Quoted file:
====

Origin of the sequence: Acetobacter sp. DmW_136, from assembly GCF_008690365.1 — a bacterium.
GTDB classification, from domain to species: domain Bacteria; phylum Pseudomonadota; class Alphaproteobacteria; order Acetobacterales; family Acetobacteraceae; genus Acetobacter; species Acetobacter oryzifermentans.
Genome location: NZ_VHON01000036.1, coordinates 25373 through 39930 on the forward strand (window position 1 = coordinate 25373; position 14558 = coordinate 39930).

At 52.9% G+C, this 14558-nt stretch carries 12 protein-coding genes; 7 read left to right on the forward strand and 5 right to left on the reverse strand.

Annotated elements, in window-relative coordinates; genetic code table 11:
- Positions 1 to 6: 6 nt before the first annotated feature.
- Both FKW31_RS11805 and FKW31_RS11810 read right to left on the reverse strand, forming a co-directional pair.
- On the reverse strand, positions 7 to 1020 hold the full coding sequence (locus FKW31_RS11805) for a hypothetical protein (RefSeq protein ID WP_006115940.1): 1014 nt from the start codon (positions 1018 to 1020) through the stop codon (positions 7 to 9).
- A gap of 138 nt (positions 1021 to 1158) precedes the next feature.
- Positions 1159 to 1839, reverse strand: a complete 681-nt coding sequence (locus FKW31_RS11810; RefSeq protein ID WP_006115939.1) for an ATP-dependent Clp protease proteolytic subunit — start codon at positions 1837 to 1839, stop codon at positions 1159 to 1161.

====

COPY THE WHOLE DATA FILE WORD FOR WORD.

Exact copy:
Origin of the sequence: Acetobacter sp. DmW_136, from assembly GCF_008690365.1 — a bacterium.
GTDB classification, from domain to species: domain Bacteria; phylum Pseudomonadota; class Alphaproteobacteria; order Acetobacterales; family Acetobacteraceae; genus Acetobacter; species Acetobacter oryzifermentans.
Genome location: NZ_VHON01000036.1, coordinates 25373 through 39930 on the forward strand (window position 1 = coordinate 25373; position 14558 = coordinate 39930).

At 52.9% G+C, this 14558-nt stretch carries 12 protein-coding genes; 7 read left to right on the forward strand and 5 right to left on the reverse strand.

Annotated elements, in window-relative coordinates; genetic code table 11:
- Positions 1 to 6: 6 nt before the first annotated feature.
- Both FKW31_RS11805 and FKW31_RS11810 read right to left on the reverse strand, forming a co-directional pair.
- On the reverse strand, positions 7 to 1020 hold the full coding sequence (locus FKW31_RS11805) for a hypothetical protein (RefSeq protein ID WP_006115940.1): 1014 nt from the start codon (positions 1018 to 1020) through the stop codon (positions 7 to 9).
- A gap of 138 nt (positions 1021 to 1158) precedes the next feature.
- Positions 1159 to 1839, reverse strand: a complete 681-nt coding sequence (locus FKW31_RS11810; RefSeq protein ID WP_006115939.1) for an ATP-dependent Clp protease proteolytic subunit — start codon at positions 1837 to 1839, stop codon at positions 1159 to 1161.